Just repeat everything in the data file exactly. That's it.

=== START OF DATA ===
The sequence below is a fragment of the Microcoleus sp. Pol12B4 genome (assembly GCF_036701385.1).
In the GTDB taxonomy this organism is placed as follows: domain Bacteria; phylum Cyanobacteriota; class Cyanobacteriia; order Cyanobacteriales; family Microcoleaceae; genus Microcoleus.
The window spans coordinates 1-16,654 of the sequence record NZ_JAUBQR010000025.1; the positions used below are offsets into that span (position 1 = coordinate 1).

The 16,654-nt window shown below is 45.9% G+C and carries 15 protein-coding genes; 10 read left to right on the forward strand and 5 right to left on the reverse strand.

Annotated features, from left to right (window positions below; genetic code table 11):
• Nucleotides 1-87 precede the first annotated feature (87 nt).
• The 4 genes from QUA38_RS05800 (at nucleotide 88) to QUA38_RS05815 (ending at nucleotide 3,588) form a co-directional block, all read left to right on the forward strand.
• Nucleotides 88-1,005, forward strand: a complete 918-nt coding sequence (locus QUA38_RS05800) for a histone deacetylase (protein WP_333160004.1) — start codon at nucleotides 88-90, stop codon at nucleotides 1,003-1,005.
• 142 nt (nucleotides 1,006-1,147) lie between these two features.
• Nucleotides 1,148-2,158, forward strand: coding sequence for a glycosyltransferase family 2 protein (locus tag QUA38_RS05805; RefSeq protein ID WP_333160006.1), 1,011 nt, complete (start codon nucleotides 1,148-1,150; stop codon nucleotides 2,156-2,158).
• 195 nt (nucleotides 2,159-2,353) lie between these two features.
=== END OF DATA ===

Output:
The sequence below is a fragment of the Microcoleus sp. Pol12B4 genome (assembly GCF_036701385.1).
In the GTDB taxonomy this organism is placed as follows: domain Bacteria; phylum Cyanobacteriota; class Cyanobacteriia; order Cyanobacteriales; family Microcoleaceae; genus Microcoleus.
The window spans coordinates 1-16,654 of the sequence record NZ_JAUBQR010000025.1; the positions used below are offsets into that span (position 1 = coordinate 1).

The 16,654-nt window shown below is 45.9% G+C and carries 15 protein-coding genes; 10 read left to right on the forward strand and 5 right to left on the reverse strand.

Annotated features, from left to right (window positions below; genetic code table 11):
• Nucleotides 1-87 precede the first annotated feature (87 nt).
• The 4 genes from QUA38_RS05800 (at nucleotide 88) to QUA38_RS05815 (ending at nucleotide 3,588) form a co-directional block, all read left to right on the forward strand.
• Nucleotides 88-1,005, forward strand: a complete 918-nt coding sequence (locus QUA38_RS05800) for a histone deacetylase (protein WP_333160004.1) — start codon at nucleotides 88-90, stop codon at nucleotides 1,003-1,005.
• 142 nt (nucleotides 1,006-1,147) lie between these two features.
• Nucleotides 1,148-2,158, forward strand: coding sequence for a glycosyltransferase family 2 protein (locus tag QUA38_RS05805; RefSeq protein ID WP_333160006.1), 1,011 nt, complete (start codon nucleotides 1,148-1,150; stop codon nucleotides 2,156-2,158).
• 195 nt (nucleotides 2,159-2,353) lie between these two features.